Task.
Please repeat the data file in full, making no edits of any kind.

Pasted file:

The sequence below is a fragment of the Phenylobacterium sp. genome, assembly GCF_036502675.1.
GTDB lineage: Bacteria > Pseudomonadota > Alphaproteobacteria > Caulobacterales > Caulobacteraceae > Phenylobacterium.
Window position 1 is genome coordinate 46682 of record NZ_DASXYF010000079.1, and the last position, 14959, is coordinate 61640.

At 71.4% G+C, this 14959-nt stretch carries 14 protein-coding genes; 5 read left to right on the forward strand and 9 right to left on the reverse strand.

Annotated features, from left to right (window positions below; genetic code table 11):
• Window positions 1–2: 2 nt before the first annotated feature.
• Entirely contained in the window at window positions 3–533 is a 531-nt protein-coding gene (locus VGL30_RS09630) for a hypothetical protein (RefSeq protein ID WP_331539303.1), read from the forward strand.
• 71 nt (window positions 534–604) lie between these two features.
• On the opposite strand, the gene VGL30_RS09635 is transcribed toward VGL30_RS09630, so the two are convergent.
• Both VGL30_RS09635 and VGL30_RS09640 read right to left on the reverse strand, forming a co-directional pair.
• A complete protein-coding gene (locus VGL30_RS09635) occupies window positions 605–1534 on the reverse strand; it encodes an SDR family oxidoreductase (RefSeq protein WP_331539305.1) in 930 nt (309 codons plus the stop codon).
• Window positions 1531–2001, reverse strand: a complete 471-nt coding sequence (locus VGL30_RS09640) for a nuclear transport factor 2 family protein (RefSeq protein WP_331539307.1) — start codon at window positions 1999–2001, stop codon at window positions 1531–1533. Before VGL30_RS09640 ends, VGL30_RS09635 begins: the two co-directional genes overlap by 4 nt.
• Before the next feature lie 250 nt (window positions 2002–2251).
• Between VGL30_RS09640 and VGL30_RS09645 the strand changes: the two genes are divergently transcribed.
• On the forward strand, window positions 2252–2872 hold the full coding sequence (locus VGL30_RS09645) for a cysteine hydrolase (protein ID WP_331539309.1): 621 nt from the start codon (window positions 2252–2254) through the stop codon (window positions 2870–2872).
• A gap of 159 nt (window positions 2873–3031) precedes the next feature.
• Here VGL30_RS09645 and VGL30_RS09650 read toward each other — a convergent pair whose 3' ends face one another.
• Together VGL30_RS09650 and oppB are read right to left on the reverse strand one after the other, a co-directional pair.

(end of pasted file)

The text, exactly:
The sequence below is a fragment of the Phenylobacterium sp. genome, assembly GCF_036502675.1.
GTDB lineage: Bacteria > Pseudomonadota > Alphaproteobacteria > Caulobacterales > Caulobacteraceae > Phenylobacterium.
Window position 1 is genome coordinate 46682 of record NZ_DASXYF010000079.1, and the last position, 14959, is coordinate 61640.

At 71.4% G+C, this 14959-nt stretch carries 14 protein-coding genes; 5 read left to right on the forward strand and 9 right to left on the reverse strand.

Annotated features, from left to right (window positions below; genetic code table 11):
• Window positions 1–2: 2 nt before the first annotated feature.
• Entirely contained in the window at window positions 3–533 is a 531-nt protein-coding gene (locus VGL30_RS09630) for a hypothetical protein (RefSeq protein ID WP_331539303.1), read from the forward strand.
• 71 nt (window positions 534–604) lie between these two features.
• On the opposite strand, the gene VGL30_RS09635 is transcribed toward VGL30_RS09630, so the two are convergent.
• Both VGL30_RS09635 and VGL30_RS09640 read right to left on the reverse strand, forming a co-directional pair.
• A complete protein-coding gene (locus VGL30_RS09635) occupies window positions 605–1534 on the reverse strand; it encodes an SDR family oxidoreductase (RefSeq protein WP_331539305.1) in 930 nt (309 codons plus the stop codon).
• Window positions 1531–2001, reverse strand: a complete 471-nt coding sequence (locus VGL30_RS09640) for a nuclear transport factor 2 family protein (RefSeq protein WP_331539307.1) — start codon at window positions 1999–2001, stop codon at window positions 1531–1533. Before VGL30_RS09640 ends, VGL30_RS09635 begins: the two co-directional genes overlap by 4 nt.
• Before the next feature lie 250 nt (window positions 2002–2251).
• Between VGL30_RS09640 and VGL30_RS09645 the strand changes: the two genes are divergently transcribed.
• On the forward strand, window positions 2252–2872 hold the full coding sequence (locus VGL30_RS09645) for a cysteine hydrolase (protein ID WP_331539309.1): 621 nt from the start codon (window positions 2252–2254) through the stop codon (window positions 2870–2872).
• A gap of 159 nt (window positions 2873–3031) precedes the next feature.
• Here VGL30_RS09645 and VGL30_RS09650 read toward each other — a convergent pair whose 3' ends face one another.
• Together VGL30_RS09650 and oppB are read right to left on the reverse strand one after the other, a co-directional pair.